The authors explain the concept of core life skills: “We all need a set of essential skills to manage life, work, and relationships successfully. These core capabilities support our ability to focus, plan for and achieve goals, adapt to changing situations, and resist impulsive behaviors. No one is born with these skills; they are developed over time through coaching and practice. Policies that help children and adults strengthen their core life skills are essential not only for their success as students and workers, but also as parents, when they can pass along the same capabilities to the next generation.”
Of course, this building of executive function is a key part of early childhood development.
As the authors note: “In the first three years of life, we start learning to use these core capabilities in basic ways—like focusing attention, responding to limit-setting, and following simple rules. Between ages 3 and 5, we make huge gains in using these skills as we practice them more and more, learn to adjust flexibly to different rules for different contexts, and resist impulsive behaviors.”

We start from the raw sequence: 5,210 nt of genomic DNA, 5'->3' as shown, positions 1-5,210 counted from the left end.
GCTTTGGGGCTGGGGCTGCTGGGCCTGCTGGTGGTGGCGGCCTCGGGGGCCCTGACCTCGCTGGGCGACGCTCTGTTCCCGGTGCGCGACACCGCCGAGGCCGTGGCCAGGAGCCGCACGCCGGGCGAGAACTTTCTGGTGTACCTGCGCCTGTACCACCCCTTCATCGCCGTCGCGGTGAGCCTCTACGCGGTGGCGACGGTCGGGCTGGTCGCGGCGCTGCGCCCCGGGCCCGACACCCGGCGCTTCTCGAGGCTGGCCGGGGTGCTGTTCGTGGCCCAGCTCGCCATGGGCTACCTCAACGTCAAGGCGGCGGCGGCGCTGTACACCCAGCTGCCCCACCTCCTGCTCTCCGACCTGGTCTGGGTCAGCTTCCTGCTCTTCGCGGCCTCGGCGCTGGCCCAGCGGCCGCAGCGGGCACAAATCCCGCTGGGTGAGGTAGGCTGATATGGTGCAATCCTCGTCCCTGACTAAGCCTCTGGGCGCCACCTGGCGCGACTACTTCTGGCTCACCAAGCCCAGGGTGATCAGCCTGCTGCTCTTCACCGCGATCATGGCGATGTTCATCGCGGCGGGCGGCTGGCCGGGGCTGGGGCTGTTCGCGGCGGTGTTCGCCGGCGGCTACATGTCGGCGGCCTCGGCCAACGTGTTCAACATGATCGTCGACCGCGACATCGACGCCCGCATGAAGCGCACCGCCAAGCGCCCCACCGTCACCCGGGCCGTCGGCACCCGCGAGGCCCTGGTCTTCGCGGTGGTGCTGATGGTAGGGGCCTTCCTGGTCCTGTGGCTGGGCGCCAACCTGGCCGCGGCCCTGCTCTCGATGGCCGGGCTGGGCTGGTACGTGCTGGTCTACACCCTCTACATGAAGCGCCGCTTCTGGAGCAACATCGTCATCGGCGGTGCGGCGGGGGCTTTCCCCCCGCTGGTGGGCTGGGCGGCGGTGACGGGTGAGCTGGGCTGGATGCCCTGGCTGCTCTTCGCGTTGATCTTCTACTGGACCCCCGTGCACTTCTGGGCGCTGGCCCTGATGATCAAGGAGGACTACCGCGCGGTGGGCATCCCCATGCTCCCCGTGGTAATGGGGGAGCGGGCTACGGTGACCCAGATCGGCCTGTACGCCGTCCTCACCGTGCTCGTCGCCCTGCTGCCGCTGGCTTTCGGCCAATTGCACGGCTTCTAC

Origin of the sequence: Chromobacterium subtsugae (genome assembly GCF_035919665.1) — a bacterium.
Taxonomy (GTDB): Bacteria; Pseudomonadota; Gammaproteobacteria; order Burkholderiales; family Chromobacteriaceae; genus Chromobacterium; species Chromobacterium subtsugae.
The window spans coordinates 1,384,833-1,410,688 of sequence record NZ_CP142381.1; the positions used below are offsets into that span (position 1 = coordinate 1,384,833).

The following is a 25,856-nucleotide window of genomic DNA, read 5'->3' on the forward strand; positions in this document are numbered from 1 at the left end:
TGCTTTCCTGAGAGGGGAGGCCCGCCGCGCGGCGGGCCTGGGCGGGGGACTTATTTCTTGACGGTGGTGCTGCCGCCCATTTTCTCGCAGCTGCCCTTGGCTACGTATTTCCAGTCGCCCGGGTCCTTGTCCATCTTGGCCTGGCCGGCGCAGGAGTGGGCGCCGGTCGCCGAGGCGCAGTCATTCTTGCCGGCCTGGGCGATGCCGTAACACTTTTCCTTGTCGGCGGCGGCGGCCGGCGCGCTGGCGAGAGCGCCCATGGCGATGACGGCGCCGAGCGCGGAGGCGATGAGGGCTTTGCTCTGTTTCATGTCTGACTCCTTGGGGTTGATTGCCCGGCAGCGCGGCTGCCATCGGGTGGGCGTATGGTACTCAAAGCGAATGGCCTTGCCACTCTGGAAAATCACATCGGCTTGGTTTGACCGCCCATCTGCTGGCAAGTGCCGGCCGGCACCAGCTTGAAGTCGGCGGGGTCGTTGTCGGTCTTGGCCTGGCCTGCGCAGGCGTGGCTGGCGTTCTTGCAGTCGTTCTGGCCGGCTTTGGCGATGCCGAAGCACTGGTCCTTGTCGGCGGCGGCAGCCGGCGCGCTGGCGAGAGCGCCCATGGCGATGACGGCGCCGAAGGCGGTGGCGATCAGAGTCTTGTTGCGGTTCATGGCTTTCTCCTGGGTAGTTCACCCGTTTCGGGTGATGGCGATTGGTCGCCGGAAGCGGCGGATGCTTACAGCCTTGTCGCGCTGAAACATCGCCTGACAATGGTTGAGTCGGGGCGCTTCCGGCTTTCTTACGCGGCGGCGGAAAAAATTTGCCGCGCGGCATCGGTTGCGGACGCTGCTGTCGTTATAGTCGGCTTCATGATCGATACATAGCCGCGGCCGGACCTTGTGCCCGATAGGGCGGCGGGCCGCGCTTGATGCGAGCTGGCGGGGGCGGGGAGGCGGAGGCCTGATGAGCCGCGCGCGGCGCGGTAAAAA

The authors offer examples of how to apply this design principle to policy:
“In contracting for service programs, prioritize those that explicitly focus on self-regulation and executive function skills and incorporate opportunities for program participants to practice these skills.”
“Reduce regulatory barriers and increase incentives for two-generation programs to actively build the core skills of children and the adults they depend on.”
“Develop education and early learning policies that recognize the importance of executive function and self-regulation as an important strand in the ‘braided rope’ of skills children need to succeed academically.”